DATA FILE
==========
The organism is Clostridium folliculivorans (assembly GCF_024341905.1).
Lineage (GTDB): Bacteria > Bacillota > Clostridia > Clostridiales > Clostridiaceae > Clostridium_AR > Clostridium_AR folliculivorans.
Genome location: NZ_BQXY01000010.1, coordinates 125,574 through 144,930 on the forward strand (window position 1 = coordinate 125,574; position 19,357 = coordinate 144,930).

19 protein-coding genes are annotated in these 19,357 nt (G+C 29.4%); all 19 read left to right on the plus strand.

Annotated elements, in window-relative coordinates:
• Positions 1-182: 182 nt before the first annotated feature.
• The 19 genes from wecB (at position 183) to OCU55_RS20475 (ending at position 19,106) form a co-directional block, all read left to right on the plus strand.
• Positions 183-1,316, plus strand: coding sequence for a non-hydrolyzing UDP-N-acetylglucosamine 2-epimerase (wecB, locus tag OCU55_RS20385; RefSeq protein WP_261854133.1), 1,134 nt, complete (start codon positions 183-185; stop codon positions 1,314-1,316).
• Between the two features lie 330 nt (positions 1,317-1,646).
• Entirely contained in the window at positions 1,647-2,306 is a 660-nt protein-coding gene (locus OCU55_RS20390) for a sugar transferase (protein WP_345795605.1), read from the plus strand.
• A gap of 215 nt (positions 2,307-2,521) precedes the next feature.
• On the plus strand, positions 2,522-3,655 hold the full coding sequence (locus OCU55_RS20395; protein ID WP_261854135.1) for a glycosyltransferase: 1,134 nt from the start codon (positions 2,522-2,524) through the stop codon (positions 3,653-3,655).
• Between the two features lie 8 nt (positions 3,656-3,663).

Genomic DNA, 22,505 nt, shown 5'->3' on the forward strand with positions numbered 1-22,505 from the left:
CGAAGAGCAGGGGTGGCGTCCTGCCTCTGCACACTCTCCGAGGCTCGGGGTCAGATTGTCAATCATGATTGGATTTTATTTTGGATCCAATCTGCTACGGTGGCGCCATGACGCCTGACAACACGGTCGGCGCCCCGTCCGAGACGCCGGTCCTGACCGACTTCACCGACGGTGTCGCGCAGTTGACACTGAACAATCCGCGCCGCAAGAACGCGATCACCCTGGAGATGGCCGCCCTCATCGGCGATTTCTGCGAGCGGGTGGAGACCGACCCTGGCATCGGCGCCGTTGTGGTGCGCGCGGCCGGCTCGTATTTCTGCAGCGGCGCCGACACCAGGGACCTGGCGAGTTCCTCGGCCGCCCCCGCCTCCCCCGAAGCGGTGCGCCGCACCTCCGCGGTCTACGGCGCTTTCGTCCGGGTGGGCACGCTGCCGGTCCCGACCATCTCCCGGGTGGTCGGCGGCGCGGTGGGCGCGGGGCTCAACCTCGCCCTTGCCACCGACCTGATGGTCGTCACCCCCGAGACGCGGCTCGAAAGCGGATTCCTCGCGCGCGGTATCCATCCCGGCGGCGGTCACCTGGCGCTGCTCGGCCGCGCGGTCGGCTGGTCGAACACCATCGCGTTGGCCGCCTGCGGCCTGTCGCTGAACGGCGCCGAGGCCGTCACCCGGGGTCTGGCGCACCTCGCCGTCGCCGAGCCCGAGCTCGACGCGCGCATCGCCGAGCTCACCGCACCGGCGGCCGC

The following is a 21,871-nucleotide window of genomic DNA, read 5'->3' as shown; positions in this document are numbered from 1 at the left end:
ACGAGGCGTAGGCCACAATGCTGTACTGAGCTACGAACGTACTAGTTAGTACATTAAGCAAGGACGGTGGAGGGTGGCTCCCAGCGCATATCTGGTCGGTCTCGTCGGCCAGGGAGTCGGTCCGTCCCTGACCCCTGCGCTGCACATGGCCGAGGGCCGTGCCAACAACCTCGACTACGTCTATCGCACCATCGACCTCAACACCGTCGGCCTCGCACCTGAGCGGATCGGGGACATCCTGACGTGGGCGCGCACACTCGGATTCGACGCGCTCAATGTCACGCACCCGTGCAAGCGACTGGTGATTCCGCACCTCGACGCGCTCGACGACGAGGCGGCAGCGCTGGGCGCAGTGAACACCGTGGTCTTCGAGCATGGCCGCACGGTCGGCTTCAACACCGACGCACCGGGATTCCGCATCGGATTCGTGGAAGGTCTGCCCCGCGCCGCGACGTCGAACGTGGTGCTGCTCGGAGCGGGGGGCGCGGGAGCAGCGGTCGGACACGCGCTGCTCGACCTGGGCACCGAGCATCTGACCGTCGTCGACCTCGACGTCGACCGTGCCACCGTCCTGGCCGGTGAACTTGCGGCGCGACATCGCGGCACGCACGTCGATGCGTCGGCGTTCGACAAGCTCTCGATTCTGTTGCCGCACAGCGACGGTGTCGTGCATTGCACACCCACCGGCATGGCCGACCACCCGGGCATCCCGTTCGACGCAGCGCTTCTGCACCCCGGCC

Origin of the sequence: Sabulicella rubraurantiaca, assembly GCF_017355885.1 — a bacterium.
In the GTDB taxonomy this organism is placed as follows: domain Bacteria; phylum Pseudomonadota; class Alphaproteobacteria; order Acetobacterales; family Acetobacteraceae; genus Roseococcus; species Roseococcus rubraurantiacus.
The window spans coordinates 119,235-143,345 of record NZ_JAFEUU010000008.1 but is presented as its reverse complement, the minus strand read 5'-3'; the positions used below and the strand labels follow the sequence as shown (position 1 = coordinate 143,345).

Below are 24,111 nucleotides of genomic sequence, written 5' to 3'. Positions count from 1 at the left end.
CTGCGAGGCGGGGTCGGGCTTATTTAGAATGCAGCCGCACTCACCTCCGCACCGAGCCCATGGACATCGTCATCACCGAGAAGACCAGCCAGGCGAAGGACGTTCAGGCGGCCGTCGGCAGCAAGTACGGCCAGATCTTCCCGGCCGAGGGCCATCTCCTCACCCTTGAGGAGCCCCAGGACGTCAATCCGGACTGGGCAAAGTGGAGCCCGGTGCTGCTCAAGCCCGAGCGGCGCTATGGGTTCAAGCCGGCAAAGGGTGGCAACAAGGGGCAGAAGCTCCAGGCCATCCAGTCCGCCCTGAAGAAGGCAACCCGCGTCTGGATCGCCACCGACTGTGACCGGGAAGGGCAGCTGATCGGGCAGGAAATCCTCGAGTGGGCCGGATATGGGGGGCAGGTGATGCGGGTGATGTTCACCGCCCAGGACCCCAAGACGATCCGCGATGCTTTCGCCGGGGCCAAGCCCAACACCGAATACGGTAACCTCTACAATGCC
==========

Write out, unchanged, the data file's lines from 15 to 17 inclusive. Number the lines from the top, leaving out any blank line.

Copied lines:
CGAAGAGCAGGGGTGGCGTCCTGCCTCTGCACACTCTCCGAGGCTCGGGGTCAGATTGTCAATCATGATTGGATTTTATTTTGGATCCAATCTGCTACGGTGGCGCCATGACGCCTGACAACACGGTCGGCGCCCCGTCCGAGACGCCGGTCCTGACCGACTTCACCGACGGTGTCGCGCAGTTGACACTGAACAATCCGCGCCGCAAGAACGCGATCACCCTGGAGATGGCCGCCCTCATCGGCGATTTCTGCGAGCGGGTGGAGACCGACCCTGGCATCGGCGCCGTTGTGGTGCGCGCGGCCGGCTCGTATTTCTGCAGCGGCGCCGACACCAGGGACCTGGCGAGTTCCTCGGCCGCCCCCGCCTCCCCCGAAGCGGTGCGCCGCACCTCCGCGGTCTACGGCGCTTTCGTCCGGGTGGGCACGCTGCCGGTCCCGACCATCTCCCGGGTGGTCGGCGGCGCGGTGGGCGCGGGGCTCAACCTCGCCCTTGCCACCGACCTGATGGTCGTCACCCCCGAGACGCGGCTCGAAAGCGGATTCCTCGCGCGCGGTATCCATCCCGGCGGCGGTCACCTGGCGCTGCTCGGCCGCGCGGTCGGCTGGTCGAACACCATCGCGTTGGCCGCCTGCGGCCTGTCGCTGAACGGCGCCGAGGCCGTCACCCGGGGTCTGGCGCACCTCGCCGTCGCCGAGCCCGAGCTCGACGCGCGCATCGCCGAGCTCACCGCACCGGCGGCCGC

The following is a 21,871-nucleotide window of genomic DNA, read 5'->3' as shown; positions in this document are numbered from 1 at the left end:
ACGAGGCGTAGGCCACAATGCTGTACTGAGCTACGAACGTACTAGTTAGTACATTAAGCAAGGACGGTGGAGGGTGGCTCCCAGCGCATATCTGGTCGGTCTCGTCGGCCAGGGAGTCGGTCCGTCCCTGACCCCTGCGCTGCACATGGCCGAGGGCCGTGCCAACAACCTCGACTACGTCTATCGCACCATCGACCTCAACACCGTCGGCCTCGCACCTGAGCGGATCGGGGACATCCTGACGTGGGCGCGCACACTCGGATTCGACGCGCTCAATGTCACGCACCCGTGCAAGCGACTGGTGATTCCGCACCTCGACGCGCTCGACGACGAGGCGGCAGCGCTGGGCGCAGTGAACACCGTGGTCTTCGAGCATGGCCGCACGGTCGGCTTCAACACCGACGCACCGGGATTCCGCATCGGATTCGTGGAAGGTCTGCCCCGCGCCGCGACGTCGAACGTGGTGCTGCTCGGAGCGGGGGGCGCGGGAGCAGCGGTCGGACACGCGCTGCTCGACCTGGGCACCGAGCATCTGACCGTCGTCGACCTCGACGTCGACCGTGCCACCGTCCTGGCCGGTGAACTTGCGGCGCGACATCGCGGCACGCACGTCGATGCGTCGGCGTTCGACAAGCTCTCGATTCTGTTGCCGCACAGCGACGGTGTCGTGCATTGCACACCCACCGGCATGGCCGACCACCCGGGCATCCCGTTCGACGCAGCGCTTCTGCACCCCGGCC